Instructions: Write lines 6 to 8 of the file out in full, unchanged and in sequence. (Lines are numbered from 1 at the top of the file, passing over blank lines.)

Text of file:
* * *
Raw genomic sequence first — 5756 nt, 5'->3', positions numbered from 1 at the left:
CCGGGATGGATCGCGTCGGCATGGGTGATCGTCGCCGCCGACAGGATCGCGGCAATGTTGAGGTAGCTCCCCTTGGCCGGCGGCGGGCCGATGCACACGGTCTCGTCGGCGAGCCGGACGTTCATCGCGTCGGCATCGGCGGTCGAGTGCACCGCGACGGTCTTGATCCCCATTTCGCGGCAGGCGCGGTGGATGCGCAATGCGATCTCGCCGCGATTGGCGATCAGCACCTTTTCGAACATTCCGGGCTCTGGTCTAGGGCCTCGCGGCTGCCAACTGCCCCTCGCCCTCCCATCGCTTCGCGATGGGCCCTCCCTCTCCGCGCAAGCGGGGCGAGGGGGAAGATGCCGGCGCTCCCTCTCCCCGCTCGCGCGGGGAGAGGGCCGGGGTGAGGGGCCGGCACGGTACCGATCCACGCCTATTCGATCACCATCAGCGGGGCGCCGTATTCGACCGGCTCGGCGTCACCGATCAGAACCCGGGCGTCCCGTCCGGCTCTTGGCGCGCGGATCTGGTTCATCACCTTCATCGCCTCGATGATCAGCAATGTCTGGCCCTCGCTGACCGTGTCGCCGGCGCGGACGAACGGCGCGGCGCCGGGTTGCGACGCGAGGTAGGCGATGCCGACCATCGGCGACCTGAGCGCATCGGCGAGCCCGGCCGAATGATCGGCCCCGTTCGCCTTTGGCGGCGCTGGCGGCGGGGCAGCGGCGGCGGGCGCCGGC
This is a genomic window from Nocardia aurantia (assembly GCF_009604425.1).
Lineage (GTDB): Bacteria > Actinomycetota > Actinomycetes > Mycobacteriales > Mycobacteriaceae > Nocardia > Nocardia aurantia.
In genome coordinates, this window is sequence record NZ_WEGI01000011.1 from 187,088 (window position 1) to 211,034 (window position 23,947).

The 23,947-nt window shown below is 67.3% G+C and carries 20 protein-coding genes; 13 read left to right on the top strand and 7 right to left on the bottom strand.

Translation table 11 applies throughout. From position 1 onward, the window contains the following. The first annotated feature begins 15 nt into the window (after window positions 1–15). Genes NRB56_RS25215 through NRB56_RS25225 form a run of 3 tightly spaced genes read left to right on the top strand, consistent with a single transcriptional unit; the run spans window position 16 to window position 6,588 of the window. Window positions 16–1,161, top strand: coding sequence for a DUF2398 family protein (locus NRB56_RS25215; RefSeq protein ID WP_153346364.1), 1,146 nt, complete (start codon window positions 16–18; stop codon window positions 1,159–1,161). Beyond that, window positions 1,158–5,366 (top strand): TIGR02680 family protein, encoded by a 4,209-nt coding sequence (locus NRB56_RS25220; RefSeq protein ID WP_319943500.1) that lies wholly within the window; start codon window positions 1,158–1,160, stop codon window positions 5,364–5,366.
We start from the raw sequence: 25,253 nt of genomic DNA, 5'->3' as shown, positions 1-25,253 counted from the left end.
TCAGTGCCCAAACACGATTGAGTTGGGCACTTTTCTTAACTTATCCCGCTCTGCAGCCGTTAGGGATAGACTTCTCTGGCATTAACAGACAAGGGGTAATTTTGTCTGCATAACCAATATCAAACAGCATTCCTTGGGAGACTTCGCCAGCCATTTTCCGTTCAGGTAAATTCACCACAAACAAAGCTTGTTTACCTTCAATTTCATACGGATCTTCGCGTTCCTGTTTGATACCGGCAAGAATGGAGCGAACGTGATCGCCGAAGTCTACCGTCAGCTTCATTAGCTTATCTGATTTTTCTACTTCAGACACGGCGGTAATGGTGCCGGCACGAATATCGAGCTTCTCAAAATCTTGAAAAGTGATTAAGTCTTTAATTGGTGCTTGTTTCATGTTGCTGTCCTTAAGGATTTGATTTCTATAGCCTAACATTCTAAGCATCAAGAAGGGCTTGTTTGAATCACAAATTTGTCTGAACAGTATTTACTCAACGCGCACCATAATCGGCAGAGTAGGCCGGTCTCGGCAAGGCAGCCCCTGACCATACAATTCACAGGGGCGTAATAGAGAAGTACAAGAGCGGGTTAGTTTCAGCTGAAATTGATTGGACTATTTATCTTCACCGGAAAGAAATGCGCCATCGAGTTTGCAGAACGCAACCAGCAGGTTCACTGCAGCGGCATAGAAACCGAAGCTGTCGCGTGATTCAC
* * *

The 23,947-nt window shown below is 67.3% G+C and carries 20 protein-coding genes; 13 read left to right on the top strand and 7 right to left on the bottom strand.

Translation table 11 applies throughout. From position 1 onward, the window contains the following. The first annotated feature begins 15 nt into the window (after window positions 1–15). Genes NRB56_RS25215 through NRB56_RS25225 form a run of 3 tightly spaced genes read left to right on the top strand, consistent with a single transcriptional unit; the run spans window position 16 to window position 6,588 of the window. Window positions 16–1,161, top strand: coding sequence for a DUF2398 family protein (locus NRB56_RS25215; RefSeq protein ID WP_153346364.1), 1,146 nt, complete (start codon window positions 16–18; stop codon window positions 1,159–1,161). Beyond that, window positions 1,158–5,366 (top strand): TIGR02680 family protein, encoded by a 4,209-nt coding sequence (locus NRB56_RS25220; RefSeq protein ID WP_319943500.1) that lies wholly within the window; start codon window positions 1,158–1,160, stop codon window positions 5,364–5,366.
We start from the raw sequence: 25,253 nt of genomic DNA, 5'->3' as shown, positions 1-25,253 counted from the left end.